In the Matter of the
Application of the
AIRCRAFT MECHANICS FRATERNAL ASSOCIATION
alleging a representation dispute pursuant to Section 2, Ninth, of the Railway Labor Act, as amended
involving employees of
26 NMB No. 48
CASE NO. R-6670
(File No. CR-6651)
This decision addresses the application filed by the Aircraft Mechanics Fraternal Association (AMFA or Organization), alleging a representation dispute among Maintenance Controllers, employees of Mesaba Airlines (Mesaba). AMFA is the certified representative of the craft or class of Mechanics and Related Employees on Mesaba (R-6440) and the Organization asserts that Maintenance Controllers are part of that craft or class.
For the reasons set forth below, the Board finds that the employees at issue are already covered by its certification in R-6440, and, therefore, dismisses the application.
On February 24, 1999, AMFA filed an application pursuant to the Railway Labor Act (RLA) 45 U.S.C. § 152, Ninth, covering Maintenance Controllers of Mesaba. This matter was assigned NMB File No. CR-6651. The Organization takes the position that these individuals are covered by AMFAs certification as the representative of Mesabas Mechanics and Related Employees in R-6440. See 23 NMB 248 (1996).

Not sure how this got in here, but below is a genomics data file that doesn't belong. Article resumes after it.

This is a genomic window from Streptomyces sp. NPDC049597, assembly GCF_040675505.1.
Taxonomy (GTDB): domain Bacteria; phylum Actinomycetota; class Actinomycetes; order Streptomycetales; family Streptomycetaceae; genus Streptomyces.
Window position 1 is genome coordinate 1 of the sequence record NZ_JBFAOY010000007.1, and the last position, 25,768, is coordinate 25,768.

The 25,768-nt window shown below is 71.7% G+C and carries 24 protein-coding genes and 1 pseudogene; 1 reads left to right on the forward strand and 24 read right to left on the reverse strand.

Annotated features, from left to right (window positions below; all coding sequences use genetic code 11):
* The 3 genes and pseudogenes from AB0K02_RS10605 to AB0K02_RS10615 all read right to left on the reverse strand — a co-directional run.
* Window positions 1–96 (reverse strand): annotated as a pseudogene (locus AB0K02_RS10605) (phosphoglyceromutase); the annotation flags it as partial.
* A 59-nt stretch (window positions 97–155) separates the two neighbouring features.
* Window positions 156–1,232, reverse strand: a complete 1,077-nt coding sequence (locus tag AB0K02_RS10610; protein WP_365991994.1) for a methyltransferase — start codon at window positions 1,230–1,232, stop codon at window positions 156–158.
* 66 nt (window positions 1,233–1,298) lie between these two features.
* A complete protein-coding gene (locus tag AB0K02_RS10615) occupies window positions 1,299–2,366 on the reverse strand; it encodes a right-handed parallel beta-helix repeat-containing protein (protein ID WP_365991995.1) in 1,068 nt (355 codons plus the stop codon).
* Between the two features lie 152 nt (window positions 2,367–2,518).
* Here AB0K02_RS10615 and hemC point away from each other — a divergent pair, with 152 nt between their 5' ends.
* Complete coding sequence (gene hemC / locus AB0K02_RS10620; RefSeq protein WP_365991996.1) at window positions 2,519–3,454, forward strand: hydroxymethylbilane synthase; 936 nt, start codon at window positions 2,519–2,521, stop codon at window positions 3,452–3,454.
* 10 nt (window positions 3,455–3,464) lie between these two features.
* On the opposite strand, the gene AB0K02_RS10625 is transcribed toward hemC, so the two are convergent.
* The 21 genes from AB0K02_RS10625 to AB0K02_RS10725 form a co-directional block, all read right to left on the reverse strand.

According to AMFA, in collective bargaining negotiations the Carrier has asserted that Maintenance Controllers are management officials.
On March 5, 1999, Mesaba submitted a position statement asserting that the Carrier does not employ Maintenance Controllers but employs Maintenance Supervisors who are management officials excluded from the certified Mechanics and Related Employees craft or class. AMFA filed a response on March 12, 1999. The participants filed additional submissions on March 29, 1999 (Mesaba) and April 6, 1999 (AMFA).
The issue in this matter is whether Maintenance Supervisors are employees or subordinate officials within the meaning of the RLA.